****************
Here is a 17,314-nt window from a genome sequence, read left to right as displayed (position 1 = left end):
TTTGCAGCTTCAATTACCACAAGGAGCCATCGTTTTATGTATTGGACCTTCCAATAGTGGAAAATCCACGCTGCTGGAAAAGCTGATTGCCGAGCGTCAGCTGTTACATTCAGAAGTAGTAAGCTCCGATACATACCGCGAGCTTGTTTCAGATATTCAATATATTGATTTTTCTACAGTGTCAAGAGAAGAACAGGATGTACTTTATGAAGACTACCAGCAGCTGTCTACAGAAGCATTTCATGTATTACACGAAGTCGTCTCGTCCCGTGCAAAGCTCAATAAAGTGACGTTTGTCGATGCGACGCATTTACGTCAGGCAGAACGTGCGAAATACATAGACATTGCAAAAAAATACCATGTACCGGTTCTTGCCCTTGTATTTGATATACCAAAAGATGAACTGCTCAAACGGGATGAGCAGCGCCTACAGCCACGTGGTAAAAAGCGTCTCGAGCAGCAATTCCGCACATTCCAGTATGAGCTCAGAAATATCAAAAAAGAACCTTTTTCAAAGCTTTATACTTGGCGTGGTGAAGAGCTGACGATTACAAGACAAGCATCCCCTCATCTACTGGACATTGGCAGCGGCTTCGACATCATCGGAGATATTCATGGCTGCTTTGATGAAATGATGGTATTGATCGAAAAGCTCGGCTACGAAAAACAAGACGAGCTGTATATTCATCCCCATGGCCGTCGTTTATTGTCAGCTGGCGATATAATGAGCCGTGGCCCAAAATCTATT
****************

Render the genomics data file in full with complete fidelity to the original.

Here is a 17,314-nt window from a genome sequence, read left to right as displayed (position 1 = left end):
TTTGCAGCTTCAATTACCACAAGGAGCCATCGTTTTATGTATTGGACCTTCCAATAGTGGAAAATCCACGCTGCTGGAAAAGCTGATTGCCGAGCGTCAGCTGTTACATTCAGAAGTAGTAAGCTCCGATACATACCGCGAGCTTGTTTCAGATATTCAATATATTGATTTTTCTACAGTGTCAAGAGAAGAACAGGATGTACTTTATGAAGACTACCAGCAGCTGTCTACAGAAGCATTTCATGTATTACACGAAGTCGTCTCGTCCCGTGCAAAGCTCAATAAAGTGACGTTTGTCGATGCGACGCATTTACGTCAGGCAGAACGTGCGAAATACATAGACATTGCAAAAAAATACCATGTACCGGTTCTTGCCCTTGTATTTGATATACCAAAAGATGAACTGCTCAAACGGGATGAGCAGCGCCTACAGCCACGTGGTAAAAAGCGTCTCGAGCAGCAATTCCGCACATTCCAGTATGAGCTCAGAAATATCAAAAAAGAACCTTTTTCAAAGCTTTATACTTGGCGTGGTGAAGAGCTGACGATTACAAGACAAGCATCCCCTCATCTACTGGACATTGGCAGCGGCTTCGACATCATCGGAGATATTCATGGCTGCTTTGATGAAATGATGGTATTGATCGAAAAGCTCGGCTACGAAAAACAAGACGAGCTGTATATTCATCCCCATGGCCGTCGTTTATTGTCAGCTGGCGATATAATGAGCCGTGGCCCAAAATCTATT